Rishi Sunak and Sajid Javid were two of the biggest hitters in UK Prime Minister Boris Johnson’s government until they quit on Tuesday in protest at his scandal-hit leadership.
Sunak, 42, had been on a meteoric trajectory to power that could have made him Britain’s first Hindu prime minister.
Javid, 10 years Sunak’s senior and also with a past career in high finance, was his immediate predecessor, and a polished political performer.
But they resigned within minutes of each other, just as Johnson apologised for his handling of a sleaze scandal engulfing one of his senior colleagues.
The resignations — after a succession of crises that led to a vote of confidence in Johnson’s leadership — did nothing to dampen speculation that both men still have an eye on the top job.
Sunak was barely known to the British public when Johnson made him chancellor of the exchequer in February 2020, after only five years in Conservative politics following a lucrative career in hedge funds.
A month later, Johnson ordered the first nationwide lockdown, forcing Sunak to craft a massive financial rescue package to safeguard millions of jobs.
But since restrictions were lifted, he has come under increasing pressure, as a cost-of-living crisis worsens, sending inflation to 40-year highs and leaving many Britons struggling to make ends meet.
In the midst of spiralling prices, Sunak found himself on the back foot over his wife’s financial affairs, and criticism from fellow Tories about his moves to increase taxes for millions.
Revelations that his wife Akshata Murty — whose billionaire father founded the Indian tech behemoth Infosys — did not pay UK tax caused a storm of protest.
The teetotal Sunak also found himself fined by police for briefly attending an impromptu birthday party for Johnson during Covid restrictions in 2020.
Oxford-educated Sunak — the first person born in the 1980s to hold one of the so-called four great offices of state — appeared suitably chastened.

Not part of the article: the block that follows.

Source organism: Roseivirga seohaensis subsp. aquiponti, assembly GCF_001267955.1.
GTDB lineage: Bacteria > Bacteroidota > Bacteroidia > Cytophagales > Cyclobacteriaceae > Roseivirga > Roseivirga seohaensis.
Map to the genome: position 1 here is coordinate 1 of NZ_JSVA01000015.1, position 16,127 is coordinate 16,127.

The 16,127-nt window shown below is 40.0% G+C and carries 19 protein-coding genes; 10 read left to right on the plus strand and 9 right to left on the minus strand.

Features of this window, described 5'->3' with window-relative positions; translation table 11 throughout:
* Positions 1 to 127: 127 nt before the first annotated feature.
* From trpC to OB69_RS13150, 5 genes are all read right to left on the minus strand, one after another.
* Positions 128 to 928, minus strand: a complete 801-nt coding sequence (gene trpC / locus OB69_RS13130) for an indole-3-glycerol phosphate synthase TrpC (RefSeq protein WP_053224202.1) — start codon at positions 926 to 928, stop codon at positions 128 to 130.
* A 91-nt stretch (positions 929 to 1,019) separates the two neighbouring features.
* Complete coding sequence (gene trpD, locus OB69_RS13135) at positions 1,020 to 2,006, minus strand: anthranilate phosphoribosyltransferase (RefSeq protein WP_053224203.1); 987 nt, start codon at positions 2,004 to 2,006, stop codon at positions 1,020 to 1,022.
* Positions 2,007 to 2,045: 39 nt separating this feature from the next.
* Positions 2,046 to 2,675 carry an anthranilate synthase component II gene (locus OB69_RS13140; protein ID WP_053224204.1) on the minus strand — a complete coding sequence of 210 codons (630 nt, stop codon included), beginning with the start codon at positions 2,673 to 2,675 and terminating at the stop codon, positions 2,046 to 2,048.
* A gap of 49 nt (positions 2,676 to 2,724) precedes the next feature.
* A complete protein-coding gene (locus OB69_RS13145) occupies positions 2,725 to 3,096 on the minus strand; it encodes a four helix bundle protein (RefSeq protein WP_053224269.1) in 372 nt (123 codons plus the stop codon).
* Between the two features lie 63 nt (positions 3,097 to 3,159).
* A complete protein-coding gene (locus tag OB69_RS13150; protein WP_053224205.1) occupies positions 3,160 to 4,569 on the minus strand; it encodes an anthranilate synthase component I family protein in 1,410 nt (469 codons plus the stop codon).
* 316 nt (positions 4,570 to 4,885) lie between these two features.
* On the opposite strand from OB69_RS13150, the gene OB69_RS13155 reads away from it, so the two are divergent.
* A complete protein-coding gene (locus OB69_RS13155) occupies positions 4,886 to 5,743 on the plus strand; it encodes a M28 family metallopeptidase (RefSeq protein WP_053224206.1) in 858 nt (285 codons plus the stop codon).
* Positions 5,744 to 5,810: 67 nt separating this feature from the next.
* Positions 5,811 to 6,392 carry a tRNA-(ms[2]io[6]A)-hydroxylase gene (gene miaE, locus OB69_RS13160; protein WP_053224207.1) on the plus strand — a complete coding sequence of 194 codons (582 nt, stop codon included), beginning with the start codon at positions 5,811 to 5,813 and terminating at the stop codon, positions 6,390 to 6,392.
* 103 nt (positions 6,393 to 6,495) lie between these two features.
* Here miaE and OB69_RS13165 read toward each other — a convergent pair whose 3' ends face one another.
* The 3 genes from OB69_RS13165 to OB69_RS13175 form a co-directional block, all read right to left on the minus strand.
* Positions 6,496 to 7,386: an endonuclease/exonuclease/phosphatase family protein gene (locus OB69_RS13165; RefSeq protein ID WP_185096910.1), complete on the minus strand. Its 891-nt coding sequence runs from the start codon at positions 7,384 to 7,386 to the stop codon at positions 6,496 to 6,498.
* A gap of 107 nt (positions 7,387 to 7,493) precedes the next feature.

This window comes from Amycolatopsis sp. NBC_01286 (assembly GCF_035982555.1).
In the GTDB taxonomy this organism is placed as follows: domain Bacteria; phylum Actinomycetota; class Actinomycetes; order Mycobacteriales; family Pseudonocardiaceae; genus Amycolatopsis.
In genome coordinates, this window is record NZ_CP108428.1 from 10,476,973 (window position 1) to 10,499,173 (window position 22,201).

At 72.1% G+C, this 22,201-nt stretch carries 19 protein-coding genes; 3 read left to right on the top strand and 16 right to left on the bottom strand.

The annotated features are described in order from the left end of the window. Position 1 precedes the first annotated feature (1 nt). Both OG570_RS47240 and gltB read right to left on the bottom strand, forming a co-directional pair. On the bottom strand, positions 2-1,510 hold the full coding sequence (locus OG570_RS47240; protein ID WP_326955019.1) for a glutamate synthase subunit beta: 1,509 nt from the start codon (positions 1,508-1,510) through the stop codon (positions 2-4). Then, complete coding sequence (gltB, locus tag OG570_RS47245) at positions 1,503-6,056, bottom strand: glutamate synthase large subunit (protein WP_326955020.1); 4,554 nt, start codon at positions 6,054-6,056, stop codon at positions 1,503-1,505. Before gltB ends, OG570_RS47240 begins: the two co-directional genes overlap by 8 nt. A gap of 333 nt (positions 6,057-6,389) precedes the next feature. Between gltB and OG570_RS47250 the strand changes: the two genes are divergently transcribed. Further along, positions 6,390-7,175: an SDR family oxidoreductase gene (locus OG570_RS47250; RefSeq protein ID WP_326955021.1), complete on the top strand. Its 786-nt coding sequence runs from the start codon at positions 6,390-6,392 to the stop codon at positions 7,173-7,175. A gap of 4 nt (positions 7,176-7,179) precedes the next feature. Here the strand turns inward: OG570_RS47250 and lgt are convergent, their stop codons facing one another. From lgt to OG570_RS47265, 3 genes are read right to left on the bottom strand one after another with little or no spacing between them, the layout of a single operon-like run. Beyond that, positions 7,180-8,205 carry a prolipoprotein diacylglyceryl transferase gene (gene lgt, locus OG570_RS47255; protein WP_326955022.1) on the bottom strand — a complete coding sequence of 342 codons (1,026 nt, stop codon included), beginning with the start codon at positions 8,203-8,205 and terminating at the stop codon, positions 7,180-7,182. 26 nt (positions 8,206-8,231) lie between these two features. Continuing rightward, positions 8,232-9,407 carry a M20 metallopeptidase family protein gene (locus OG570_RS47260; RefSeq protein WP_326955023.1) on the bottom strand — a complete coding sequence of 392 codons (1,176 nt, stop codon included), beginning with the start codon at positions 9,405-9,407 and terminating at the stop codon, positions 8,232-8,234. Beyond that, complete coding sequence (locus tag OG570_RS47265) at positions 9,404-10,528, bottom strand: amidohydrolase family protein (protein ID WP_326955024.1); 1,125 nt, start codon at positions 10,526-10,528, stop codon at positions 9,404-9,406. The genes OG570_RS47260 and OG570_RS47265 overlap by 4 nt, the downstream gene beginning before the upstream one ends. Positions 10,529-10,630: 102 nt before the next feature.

He has cut a contrasting figure from Johnson both in public and in private.
While Johnson’s governing style has been described as chaotic, seemingly making policy on the hoof, Sunak is a details-oriented wonk.
Unlike Johnson’s tousled hair and dishevelled appearance, Sunak has crafted a carefully curated image on social media, with designer clothes, top-of-the-range gadgets and a photogenic dog.
Sunak, whose grandparents came from the Indian Punjab, has two daughters with Murty.
Johnson, thrice-married, has at least seven children and a catalogue of past lovers.
Javid, the Muslim son of a Pakistani immigrant bus driver who fought racism growing up in a tough neighbourhood of Bristol, western England, has quit Johnson’s cabinet before.
His seven-month stint as chancellor was rocked by rumours of deep divisions with Johnson’s former chief political adviser Dominic Cummings.
He quit after Brexit architect Cummings tried to force him to fire all his top advisers and replace them with ones from Downing Street.
Javid’s refusal and resignation paused what had also been a skyrocketing political career, after he served as interior minister under former prime minister Theresa May.
As finance minister, he was effectively second in command just as Britain was facing a crash exit from the European Union.
He replaced Philip Hammond as chancellor when the prospects of a messy divorce after 46 years was unnerving markets and sending the pound to multi-year lows.
The father of four, a free market champion who admires Margaret Thatcher, already had first-hand experience navigating financial turmoil.
Javid made big bets and huge profits as a derivatives trader for Deutsche Bank during the 2008-2009 global financial crisis. His tax affairs at the time have come in for recent scrutiny.
Javid’s pro-market instincts saw his vote in 2016 to remain in the European Union because of its economic benefits to trade.
But he later rallied to the Brexit cause and ended his own Tory leadership challenge to support Johnson.
He was appointed to health in June 2021, when his predecessor Matt Hancock quit after being caught having an affair with an adviser, in breach of social distancing guidelines.